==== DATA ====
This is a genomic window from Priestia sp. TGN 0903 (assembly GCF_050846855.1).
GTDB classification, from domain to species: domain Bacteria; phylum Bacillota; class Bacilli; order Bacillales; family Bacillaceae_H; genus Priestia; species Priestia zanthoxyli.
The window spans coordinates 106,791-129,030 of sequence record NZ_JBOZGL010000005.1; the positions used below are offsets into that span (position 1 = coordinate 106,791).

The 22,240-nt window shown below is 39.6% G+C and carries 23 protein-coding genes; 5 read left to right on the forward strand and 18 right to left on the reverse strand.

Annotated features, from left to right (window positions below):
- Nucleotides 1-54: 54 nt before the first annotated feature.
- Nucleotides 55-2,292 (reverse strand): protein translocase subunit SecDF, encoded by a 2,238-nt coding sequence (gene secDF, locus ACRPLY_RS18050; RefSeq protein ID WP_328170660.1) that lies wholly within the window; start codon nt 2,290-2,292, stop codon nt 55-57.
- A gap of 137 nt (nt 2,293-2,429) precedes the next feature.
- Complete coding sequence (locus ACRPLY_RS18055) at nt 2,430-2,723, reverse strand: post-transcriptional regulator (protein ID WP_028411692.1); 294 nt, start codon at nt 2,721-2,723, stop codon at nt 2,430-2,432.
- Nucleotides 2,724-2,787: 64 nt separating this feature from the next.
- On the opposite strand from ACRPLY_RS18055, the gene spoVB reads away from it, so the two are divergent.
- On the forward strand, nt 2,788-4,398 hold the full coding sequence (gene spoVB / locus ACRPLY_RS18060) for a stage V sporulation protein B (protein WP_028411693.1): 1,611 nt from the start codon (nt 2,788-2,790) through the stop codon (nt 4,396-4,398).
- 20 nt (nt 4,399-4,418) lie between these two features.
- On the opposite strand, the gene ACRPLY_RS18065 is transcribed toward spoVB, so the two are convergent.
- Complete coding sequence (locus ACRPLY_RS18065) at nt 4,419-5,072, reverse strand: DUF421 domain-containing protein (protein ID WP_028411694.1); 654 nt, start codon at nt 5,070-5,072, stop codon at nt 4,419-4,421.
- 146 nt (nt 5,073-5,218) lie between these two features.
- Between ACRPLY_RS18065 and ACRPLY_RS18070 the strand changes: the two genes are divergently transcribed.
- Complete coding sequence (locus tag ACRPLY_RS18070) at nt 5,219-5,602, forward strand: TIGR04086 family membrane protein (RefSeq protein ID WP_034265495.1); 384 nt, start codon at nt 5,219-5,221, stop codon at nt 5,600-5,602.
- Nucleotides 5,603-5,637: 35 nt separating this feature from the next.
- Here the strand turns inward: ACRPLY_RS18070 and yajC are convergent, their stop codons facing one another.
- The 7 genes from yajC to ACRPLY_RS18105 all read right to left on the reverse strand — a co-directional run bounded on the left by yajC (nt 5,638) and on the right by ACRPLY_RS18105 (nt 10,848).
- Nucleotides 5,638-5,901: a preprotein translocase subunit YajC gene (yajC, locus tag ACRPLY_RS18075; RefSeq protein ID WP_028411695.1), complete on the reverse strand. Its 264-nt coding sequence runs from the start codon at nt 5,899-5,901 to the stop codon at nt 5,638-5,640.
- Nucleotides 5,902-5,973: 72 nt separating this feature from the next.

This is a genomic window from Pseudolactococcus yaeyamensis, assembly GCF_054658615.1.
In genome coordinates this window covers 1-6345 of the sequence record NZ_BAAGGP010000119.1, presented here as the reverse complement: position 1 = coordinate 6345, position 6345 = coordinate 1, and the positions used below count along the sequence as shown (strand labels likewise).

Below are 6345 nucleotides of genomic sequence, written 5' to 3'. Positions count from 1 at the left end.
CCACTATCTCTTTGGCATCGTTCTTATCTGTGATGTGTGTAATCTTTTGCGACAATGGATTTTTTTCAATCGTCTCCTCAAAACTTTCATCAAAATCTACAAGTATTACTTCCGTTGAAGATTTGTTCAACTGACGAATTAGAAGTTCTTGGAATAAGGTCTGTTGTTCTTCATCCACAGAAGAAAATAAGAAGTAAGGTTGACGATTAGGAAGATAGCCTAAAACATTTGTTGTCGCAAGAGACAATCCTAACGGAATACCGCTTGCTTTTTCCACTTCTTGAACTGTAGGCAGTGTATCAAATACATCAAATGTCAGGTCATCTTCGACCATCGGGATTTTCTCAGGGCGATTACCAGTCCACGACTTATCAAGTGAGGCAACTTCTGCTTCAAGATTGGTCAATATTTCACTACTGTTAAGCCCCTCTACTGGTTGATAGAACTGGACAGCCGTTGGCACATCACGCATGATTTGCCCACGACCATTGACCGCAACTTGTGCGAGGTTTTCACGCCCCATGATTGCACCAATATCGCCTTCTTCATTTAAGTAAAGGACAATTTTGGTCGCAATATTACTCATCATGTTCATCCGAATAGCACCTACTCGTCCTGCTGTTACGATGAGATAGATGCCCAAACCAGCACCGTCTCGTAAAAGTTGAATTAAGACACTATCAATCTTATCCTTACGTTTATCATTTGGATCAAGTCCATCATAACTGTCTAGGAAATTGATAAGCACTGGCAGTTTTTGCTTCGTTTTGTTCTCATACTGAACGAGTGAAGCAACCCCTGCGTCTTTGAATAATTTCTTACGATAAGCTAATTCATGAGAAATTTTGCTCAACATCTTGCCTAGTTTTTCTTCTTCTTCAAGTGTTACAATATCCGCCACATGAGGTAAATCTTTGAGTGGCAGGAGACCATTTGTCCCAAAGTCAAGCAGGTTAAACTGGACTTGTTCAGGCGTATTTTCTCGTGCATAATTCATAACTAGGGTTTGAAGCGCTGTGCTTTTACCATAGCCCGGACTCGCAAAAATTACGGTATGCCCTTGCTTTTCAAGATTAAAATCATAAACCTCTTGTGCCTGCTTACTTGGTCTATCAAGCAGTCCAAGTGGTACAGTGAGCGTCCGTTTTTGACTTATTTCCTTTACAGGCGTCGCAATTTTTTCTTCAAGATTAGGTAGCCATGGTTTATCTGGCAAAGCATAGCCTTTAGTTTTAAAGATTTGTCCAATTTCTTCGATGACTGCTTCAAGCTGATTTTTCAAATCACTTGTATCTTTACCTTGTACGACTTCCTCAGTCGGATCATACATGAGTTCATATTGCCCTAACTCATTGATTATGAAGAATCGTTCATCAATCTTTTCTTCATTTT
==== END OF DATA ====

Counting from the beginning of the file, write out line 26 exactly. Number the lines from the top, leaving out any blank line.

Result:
Below are 6345 nucleotides of genomic sequence, written 5' to 3'. Positions count from 1 at the left end.